Being diagnosed with cancer in childhood is associated with an increased risk of mental health events as an adult: according to an article recently published in Cancer, childhood cancer survivors have more chances to experience psychotic disorders compared to peers.
Dr. Paul C. Nathan from The Hospital for Sick Children in Toronto and colleagues compared 4,117 childhood cancer survivors with 20,269 controls: during the 7.5 years median follow-up, childhood survivors were 34% more likely to have any mental-health care visits compared to the general population. They were also 13% more likely to experience any severe mental health event such as hospitalization or suicide, while no differences for mood or anxiety disorders appeared.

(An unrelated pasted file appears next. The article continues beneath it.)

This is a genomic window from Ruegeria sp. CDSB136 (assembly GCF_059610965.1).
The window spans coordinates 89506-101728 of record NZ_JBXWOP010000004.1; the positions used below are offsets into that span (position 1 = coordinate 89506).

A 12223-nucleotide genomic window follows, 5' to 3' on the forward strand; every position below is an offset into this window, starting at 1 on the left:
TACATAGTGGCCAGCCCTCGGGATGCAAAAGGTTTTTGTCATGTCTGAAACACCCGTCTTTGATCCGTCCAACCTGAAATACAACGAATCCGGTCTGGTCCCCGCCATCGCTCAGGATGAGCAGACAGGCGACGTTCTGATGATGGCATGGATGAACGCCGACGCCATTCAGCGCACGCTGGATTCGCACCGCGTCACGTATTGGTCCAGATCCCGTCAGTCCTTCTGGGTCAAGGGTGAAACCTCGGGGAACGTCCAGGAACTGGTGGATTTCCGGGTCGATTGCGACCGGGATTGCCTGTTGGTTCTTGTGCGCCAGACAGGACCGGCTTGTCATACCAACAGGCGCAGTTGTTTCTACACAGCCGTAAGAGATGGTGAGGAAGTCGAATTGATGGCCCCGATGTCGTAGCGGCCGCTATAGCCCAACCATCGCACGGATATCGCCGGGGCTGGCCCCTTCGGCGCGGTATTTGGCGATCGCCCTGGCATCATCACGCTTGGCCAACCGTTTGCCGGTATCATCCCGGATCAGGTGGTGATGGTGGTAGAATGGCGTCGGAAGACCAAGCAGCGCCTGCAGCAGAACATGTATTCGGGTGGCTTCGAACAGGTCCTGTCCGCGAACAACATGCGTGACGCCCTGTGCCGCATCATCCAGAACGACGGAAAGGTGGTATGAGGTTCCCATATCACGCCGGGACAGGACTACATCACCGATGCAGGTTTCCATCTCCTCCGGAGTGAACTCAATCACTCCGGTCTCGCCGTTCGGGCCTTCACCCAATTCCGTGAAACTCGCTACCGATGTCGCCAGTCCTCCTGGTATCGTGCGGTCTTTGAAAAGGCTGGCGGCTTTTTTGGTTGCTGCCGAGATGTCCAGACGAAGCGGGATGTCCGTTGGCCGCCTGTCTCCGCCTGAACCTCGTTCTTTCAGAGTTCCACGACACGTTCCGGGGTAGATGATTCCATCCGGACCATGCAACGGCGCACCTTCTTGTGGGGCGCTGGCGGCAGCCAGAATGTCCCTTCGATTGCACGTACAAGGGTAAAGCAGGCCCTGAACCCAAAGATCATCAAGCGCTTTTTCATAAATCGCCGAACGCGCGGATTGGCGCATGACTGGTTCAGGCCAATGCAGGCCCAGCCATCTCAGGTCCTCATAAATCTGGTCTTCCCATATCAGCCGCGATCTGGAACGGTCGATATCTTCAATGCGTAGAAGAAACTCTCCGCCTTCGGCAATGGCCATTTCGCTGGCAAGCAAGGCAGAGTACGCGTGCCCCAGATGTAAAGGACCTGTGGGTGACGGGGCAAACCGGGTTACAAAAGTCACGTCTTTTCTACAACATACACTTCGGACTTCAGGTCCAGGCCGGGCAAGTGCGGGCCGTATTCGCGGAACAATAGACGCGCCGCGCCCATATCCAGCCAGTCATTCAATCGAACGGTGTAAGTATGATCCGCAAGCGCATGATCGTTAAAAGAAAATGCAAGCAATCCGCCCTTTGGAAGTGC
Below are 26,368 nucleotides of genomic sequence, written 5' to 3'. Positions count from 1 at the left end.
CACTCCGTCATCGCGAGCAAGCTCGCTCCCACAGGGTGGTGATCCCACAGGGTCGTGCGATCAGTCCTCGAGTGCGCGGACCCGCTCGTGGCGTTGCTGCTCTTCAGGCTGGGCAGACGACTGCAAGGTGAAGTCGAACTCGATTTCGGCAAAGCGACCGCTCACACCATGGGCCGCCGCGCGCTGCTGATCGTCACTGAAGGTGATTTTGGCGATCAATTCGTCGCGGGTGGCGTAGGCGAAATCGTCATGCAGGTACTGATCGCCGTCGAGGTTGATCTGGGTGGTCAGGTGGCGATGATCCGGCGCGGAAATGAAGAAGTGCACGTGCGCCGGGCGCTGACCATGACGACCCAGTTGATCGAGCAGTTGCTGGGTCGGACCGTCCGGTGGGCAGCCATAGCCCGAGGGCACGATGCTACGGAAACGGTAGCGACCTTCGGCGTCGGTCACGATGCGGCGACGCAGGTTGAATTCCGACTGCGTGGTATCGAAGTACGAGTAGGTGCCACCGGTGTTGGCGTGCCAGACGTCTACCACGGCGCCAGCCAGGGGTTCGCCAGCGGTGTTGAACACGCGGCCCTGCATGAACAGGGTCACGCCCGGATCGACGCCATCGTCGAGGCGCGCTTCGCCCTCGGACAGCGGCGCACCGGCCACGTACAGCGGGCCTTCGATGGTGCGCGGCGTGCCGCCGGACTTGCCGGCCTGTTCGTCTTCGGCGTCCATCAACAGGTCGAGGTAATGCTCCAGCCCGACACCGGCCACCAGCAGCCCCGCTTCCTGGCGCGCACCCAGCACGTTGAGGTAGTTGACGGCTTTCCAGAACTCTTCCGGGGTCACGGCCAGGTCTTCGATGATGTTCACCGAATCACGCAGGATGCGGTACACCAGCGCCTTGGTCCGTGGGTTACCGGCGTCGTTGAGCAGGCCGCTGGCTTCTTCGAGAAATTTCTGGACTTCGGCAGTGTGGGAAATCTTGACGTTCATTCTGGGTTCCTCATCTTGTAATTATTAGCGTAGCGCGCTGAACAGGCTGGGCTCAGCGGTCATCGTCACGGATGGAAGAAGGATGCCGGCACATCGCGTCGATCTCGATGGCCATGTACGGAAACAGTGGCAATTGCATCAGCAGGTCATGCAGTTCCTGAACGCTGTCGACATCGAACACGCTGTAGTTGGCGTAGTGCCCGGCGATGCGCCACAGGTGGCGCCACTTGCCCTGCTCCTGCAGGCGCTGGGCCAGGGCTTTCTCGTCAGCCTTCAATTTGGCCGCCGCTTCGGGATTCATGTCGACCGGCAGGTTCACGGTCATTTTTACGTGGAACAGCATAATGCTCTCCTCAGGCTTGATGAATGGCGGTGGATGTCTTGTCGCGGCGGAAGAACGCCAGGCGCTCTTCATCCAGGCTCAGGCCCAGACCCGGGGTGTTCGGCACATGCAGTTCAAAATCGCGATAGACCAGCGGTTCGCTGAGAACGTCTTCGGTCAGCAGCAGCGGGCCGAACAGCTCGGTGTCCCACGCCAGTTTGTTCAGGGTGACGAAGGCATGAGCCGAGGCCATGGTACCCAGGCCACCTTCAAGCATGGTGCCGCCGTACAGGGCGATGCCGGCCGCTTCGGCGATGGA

Childhood cancer is increasingly being cured, but the victory against cancer often comes at the price of long-term damages, both physical and mental. During adolescenthood, mental health is a known problem, and cancer survivors are most at risk for severe mental health outcomes: for this reason, oncologists and physicians in general “should focus on screening for distress and providing mental health resources to survivors of adolescent cancer” and be prepared to tackle their needs, Nathan suggested.